33. 33. Baecher-Allan C, Viglietta V, Hafler DA (2002) Inhibition of human CD4(+)CD25(+high) regulatory T cell function. J Immunol 169: 6210–6217.
  34. 34. Setoguchi R, Hori S, Takahashi T, Sakaguchi S (2005) Homeostatic maintenance of natural Foxp3(+) CD25(+) CD4(+) regulatory T cells by interleukin (IL)-2 and induction of autoimmune disease by IL-2 neutralization. J Exp Med 201: 723–735.
  35. 35. Thornton AM, Donovan EE, Piccirillo CA, Shevach EM (2004) Cutting edge: IL-2 is critically required for the in vitro activation of CD4+CD25+ T cell suppressor function. J Immunol 172: 6519–6523.
  36. 36. May T, Eccleston L, Herrmann S, Hauser H, Goncalves J, et al. (2008) Bimodal and hysteretic expression in mammalian cells from a synthetic gene circuit. PLoS One 3: e2372.
  37. 37. Busse D, de la Rosa M, Hobiger K, Thurley K, Flossdorf M, et al. (2010) Competing feedback loops shape IL-2 signaling between helper and regulatory T lymphocytes in cellular microenvironments. Proc Natl Acad Sci U S A 107: 3058–3063.
  38. 38. Podtschaske M, Benary U, Zwinger S, Hofer T, Radbruch A, et al. (2007) Digital NFATc2 activation per cell transforms graded T cell receptor activation into an all-or-none IL-2 expression. PLoS One 2: e935.
  39. 39. Bijl M, Horst G, Limburg PC, Kallenberg CG (2001) Fas expression on peripheral blood lymphocytes in systemic lupus erythematosus (SLE): relation to lymphocyte activation and disease activity. Lupus 10: 866–872.
  40. 40. Crispin JC, Martinez A, Alcocer-Varela J (2003) Quantification of regulatory T cells in patients with systemic lupus erythematosus. J Autoimmun 21: 273–276.
  41. 41. Amasaki Y, Kobayashi S, Takeda T, Ogura N, Jodo S, et al. (1995) Up-regulated expression of Fas antigen (CD95) by peripheral naive and memory T cell subsets in patients with systemic lupus erythematosus (SLE): a possible mechanism for lymphopenia. Clin Exp Immunol 99: 245–250.
  42. 42. Black AP, Bhayani H, Ryder CA, Gardner-Medwin JM, Southwood TR (2002) T-cell activation without proliferation in juvenile idiopathic arthritis. Arthritis Res 4: 177–183.
  43. 43. Hidaka T, Suzuki K, Matsuki Y, Takamizawa-Matsumoto M, Okada M, et al. (1999) Changes in CD4+ T lymphocyte subsets in circulating blood and synovial fluid following filtration leukocytapheresis therapy in patients with rheumatoid arthritis. Ther Apher 3: 178–185.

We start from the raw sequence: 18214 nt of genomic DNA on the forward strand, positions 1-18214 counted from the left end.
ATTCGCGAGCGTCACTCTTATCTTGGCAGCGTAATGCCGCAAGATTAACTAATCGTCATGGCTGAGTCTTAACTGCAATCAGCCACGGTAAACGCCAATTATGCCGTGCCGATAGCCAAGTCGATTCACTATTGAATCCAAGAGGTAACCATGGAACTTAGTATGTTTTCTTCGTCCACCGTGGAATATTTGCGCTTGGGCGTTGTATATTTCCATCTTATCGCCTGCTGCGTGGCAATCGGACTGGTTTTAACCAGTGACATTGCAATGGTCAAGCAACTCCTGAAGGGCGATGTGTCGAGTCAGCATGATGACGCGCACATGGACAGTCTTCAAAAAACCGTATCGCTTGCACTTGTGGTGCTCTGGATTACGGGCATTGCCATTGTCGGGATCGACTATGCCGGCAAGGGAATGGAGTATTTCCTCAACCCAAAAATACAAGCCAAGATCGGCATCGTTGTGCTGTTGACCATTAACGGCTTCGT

44. 44. Salazar-Fontana LI, Sanz E, Merida I, Zea A, Sanchez-Atrio A, et al. (2001) Cell surface CD28 levels define four CD4+ T cell subsets: abnormal expression in rheumatoid arthritis. Clin Immunol 99: 253–265.
  45. 45. Glisic-Milosavljevic S, Waukau J, Jailwala P, Jana S, Khoo HJ, et al. (2007) At-risk and recent-onset type 1 diabetic subjects have increased apoptosis in the CD4+CD25+ T-cell fraction. PLoS One 2: e146.
  46. 46. van Amelsfort JM, Jacobs KM, Bijlsma JW, Lafeber FP, Taams LS (2004) CD4(+)CD25(+) regulatory T cells in rheumatoid arthritis: differences in the presence, phenotype, and function between peripheral blood and synovial fluid. Arthritis Rheum 50: 2775–2785.
  47. 47. Klein S, Kretz CC, Krammer PH, Kuhn ACD127(low/-) and FoxP3(+) expression levels characterize different regulatory T-cell populations in human peripheral blood. J Invest Dermatol 130: 492–499.
  48. 48. Long SA, Cerosaletti K, Bollyky PL, Tatum M, Shilling H, et al. Defects in IL-2R signaling contribute to diminished maintenance of FOXP3 expression in CD4(+)CD25(+) regulatory T-cells of type 1 diabetic subjects. Diabetes 59: 407–415.
  49. 49. Hoffman P ER, Boeld TJ, Doser K, Piseshka B, Andreesan R, Edinger M (2006) Only the CD45RA+ subpopulation of CD4+CD25high T cells gives rise to homogeneous regulatory T-cell lines upon in vitro expansion. Blood 108: 4260–4267.
  50. 50. Jailwala P, Waukau J, Glisic S, Jana S, Ehlenbach S, et al. (2009) Apoptosis of CD4+ CD25(high) T cells in type 1 diabetes may be partially mediated by IL-2 deprivation. PLoS One 4: e6527.
  51. 51. De Boer RJ, Perelson AS (2005) Estimating division and death rates from CFSE data. Journal of Computational and Applied Mathematics Special Issue on Mathematics Applied to Immunology 184: 140–164.